Marfan syndrome is incurable, but treatment is focussed at reducing pain and preventing complications. The life expectancy has increased over the period of years [9]. An individualized treatment will be selected depending on the severity of symptoms.

Regular echocardiograms should be done to evaluate the status of the aorta and heart valves. Occasionally, a CT scan and MRI scan maybe required. Medications mainly beta blockers maybe given to reduce heart rate and keep blood pressure in control.
An ophthalmologist should regularly check eyes for any vision problems. Most cases can be corrected by glasses or corrective surgery.

If musculoskeletal system is affected patient should check on regular basis for any joint pains, or any deformity should be corrected by orthopaedic surgery as these deformities can limit functioning of the patient.

Surgery in Marfan syndrome is done in cases of aortic rupture or aortic dissection. Valve repair or replacement surgery may also be necessary [10].

Regular moderate physical exercise is recommended.

Prognosis

The prognosis of the disease has vastly improved and life expectancy of patient has also increased. The most important factor is early diagnosis, so that patient can benefit from lifestyle modifications thus increasing the life expectancy. Good medical care and social support can help both adults and children with Marfan syndrome. Average life expectancy of people with Marfan syndrome is about 70 years [3].

Etiology

Mutations in fibrillin gene (FBN1) [1] on chromosome 15 have been indicated to cause Marfan syndrome. Chromosome 15 encodes fibrillin gene which produces fibrillin, an important component of extracellular matrix as well as maintaining elastic fibres which provide strength and flexibility to the entire body.
Occasionally, mutations occur in Tumour growth factor-beta (TGF-β).

More than 500 fibrillin gene mutations have been identified out of which all are unique to the affected individual or family members. Different gene mutations are responsible for genetic heterogeneity.

As it is a genetic condition, the greatest risk factor for Marfan syndrome is having one parent with this condition [2].

Epidemiology

Marfan syndrome affects 1 in every 3000-5000 people, affecting males and females equally. It appears to be distributed equally among all races and backgrounds.

It is one of the more common inheritable disorders. Since it is autosomal dominant, it means that any parent who has it has 50% risk of giving it to the child. 3 out of 4 cases are inherited, which is due to defects or disruptions of fibrillin-1 gene (FBN-1).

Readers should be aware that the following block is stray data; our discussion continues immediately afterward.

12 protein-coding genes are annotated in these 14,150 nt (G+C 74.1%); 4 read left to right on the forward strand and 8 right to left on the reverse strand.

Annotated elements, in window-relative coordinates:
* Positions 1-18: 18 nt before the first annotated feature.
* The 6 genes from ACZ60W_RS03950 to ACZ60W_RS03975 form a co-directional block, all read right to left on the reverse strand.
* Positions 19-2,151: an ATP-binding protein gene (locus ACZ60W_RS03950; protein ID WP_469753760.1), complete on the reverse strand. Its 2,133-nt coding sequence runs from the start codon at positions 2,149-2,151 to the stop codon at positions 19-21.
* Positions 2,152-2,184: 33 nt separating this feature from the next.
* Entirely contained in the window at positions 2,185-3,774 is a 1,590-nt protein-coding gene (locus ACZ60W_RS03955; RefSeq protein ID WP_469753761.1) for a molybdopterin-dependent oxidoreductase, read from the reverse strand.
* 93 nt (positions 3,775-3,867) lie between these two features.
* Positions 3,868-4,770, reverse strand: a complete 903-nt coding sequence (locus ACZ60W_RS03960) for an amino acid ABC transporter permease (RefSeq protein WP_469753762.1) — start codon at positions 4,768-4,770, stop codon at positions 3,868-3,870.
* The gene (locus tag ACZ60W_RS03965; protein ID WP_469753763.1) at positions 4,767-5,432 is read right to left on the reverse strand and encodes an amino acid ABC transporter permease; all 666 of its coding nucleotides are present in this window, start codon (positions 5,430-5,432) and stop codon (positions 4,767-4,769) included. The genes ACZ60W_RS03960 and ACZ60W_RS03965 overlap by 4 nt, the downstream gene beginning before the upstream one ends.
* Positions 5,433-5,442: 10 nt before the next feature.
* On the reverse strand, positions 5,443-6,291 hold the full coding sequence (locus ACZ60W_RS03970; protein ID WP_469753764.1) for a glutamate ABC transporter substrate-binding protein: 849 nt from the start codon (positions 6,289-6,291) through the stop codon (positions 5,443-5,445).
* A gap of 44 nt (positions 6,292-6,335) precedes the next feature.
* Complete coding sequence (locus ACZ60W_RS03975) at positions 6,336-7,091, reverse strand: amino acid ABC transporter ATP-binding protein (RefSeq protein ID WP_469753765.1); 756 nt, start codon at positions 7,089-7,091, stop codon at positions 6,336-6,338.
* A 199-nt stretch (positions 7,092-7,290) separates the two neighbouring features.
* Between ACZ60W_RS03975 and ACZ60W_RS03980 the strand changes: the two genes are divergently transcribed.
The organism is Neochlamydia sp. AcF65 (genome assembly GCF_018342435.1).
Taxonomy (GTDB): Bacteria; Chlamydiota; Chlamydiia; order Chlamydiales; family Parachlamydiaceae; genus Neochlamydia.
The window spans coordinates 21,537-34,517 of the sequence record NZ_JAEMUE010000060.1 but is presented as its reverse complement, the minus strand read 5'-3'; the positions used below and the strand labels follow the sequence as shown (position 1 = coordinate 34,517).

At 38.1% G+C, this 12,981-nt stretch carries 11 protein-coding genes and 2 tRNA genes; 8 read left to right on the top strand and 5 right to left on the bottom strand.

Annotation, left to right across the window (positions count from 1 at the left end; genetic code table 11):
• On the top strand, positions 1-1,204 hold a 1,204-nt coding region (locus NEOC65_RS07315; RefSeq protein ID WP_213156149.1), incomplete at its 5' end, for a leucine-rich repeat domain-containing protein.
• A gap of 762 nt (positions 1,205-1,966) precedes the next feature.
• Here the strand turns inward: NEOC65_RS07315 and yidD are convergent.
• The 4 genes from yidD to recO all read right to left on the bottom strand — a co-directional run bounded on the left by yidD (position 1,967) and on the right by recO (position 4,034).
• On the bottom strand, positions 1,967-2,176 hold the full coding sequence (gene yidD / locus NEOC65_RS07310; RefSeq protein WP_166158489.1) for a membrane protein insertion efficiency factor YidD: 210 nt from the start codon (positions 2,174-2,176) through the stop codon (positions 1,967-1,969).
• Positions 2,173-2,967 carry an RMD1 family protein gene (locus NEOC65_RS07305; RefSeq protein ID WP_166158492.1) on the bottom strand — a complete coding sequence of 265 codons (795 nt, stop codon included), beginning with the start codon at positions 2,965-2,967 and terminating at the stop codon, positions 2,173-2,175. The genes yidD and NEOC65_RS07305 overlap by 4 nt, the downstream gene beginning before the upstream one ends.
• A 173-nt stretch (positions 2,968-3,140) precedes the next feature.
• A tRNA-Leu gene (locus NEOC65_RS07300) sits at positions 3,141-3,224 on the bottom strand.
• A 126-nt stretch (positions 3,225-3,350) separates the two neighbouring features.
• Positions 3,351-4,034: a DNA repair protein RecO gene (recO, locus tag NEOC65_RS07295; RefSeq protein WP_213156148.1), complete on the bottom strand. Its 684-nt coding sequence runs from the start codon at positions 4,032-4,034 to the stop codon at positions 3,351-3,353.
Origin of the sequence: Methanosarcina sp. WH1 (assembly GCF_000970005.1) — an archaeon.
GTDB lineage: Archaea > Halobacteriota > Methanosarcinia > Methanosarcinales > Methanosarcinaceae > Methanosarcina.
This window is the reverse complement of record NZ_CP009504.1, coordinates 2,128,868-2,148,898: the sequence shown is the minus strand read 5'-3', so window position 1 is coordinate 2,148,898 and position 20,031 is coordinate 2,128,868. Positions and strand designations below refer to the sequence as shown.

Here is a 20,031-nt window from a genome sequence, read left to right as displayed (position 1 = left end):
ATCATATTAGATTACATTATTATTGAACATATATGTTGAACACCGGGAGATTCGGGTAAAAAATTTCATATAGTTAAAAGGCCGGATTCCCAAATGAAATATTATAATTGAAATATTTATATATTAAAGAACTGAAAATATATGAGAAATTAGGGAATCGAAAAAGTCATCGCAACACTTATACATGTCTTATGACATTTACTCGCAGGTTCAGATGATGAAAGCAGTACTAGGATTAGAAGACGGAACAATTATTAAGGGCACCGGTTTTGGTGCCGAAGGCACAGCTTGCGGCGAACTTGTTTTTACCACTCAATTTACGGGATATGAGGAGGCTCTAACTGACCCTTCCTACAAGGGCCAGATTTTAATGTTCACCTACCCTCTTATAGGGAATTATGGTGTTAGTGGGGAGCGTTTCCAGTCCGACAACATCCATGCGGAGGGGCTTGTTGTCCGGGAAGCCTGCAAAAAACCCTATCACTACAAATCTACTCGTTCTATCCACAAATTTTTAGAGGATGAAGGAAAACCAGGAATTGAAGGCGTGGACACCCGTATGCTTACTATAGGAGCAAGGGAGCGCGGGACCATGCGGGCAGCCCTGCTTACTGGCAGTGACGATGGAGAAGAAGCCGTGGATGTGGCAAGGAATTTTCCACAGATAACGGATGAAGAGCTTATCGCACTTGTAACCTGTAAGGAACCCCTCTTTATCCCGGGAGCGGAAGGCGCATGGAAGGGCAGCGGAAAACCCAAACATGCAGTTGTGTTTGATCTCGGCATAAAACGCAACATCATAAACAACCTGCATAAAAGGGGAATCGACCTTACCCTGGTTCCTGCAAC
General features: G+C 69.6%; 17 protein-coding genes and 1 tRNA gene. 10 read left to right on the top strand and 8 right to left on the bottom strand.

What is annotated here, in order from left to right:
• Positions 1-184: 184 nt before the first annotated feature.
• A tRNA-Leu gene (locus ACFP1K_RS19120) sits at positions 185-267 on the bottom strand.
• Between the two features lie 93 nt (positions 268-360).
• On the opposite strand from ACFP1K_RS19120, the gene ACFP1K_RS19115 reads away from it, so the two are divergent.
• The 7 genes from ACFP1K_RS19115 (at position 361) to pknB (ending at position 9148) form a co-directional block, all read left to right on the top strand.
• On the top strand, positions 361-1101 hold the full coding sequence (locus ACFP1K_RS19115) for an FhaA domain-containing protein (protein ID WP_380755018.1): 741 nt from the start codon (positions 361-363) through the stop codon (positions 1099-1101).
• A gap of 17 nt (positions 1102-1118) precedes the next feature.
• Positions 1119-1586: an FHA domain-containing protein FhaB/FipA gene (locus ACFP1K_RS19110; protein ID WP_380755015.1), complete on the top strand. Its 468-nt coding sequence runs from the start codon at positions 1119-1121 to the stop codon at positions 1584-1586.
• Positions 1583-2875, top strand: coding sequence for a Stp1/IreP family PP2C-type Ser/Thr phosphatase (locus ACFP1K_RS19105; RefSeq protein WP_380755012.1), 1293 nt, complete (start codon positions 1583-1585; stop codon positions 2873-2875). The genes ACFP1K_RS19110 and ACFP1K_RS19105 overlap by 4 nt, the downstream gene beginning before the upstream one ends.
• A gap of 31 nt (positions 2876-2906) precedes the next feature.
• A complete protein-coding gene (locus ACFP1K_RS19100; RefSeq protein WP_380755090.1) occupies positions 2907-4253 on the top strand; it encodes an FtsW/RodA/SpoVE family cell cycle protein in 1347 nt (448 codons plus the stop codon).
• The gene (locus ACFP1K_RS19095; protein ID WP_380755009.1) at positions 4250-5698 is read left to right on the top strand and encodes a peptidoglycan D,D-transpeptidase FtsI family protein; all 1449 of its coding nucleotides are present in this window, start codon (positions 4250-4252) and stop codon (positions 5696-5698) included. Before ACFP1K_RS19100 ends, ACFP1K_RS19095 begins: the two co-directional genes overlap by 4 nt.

There is a 25% chance of spontaneous mutations known as sporadic cases where a patient who presents with Marfan syndrome has no family history of the disorder. Another characteristic feature of this syndrome is variable expression which means different members of a family affected with Marfan syndrome will show varied symptoms of different severity.

Sex distribution
Age distribution

Pathophysiology

Marfan syndrome is caused by mutations in FBN1 gene present on chromosome 15, which encodes for fibrillin-1. Fibrillin is a type of glycoprotein which is an important component of extracellular matrix. This extracellular matrix is required for formation of connective tissue as well as maintaining it. Extracellular matrix is a storehouse of growth factors. Fibrillin helps in formation of microfibrils which give elasticity and strength to connective tissue.

Most mutations are unique and mainly affect a single amino acid of the protein. There is no particular spot for mutation to occur, the entire gene is affected. Severe cases of Marfan syndrome have been noted in the region encompassing exons 24 to 32.

Fibrillin mutations are seen in people who do not show Marfan syndrome but have related connective tissue disorder. Thus an abnormality in fibrillin gene leads to decreased production of microfibrils leading to resulting in connective tissue all throughout the body.

Transforming growth factor beta plays an important role in this condition, wherein fibrillin-1 binds to an inactive form of TGF-β resulting in fibrillin being unavailable for biological activity. The simplest theory states that the decrease in fibrillin along with increased levels of TGF-β is responsible for the pathology. TGF-β results in release of inflammatory proteases which gradually destroy elastic fibres and extracellular matrix. As elastic fibres are richly found in the aorta, ligaments and ciliary zonules of the eye, these areas are the worst affected.

Prevention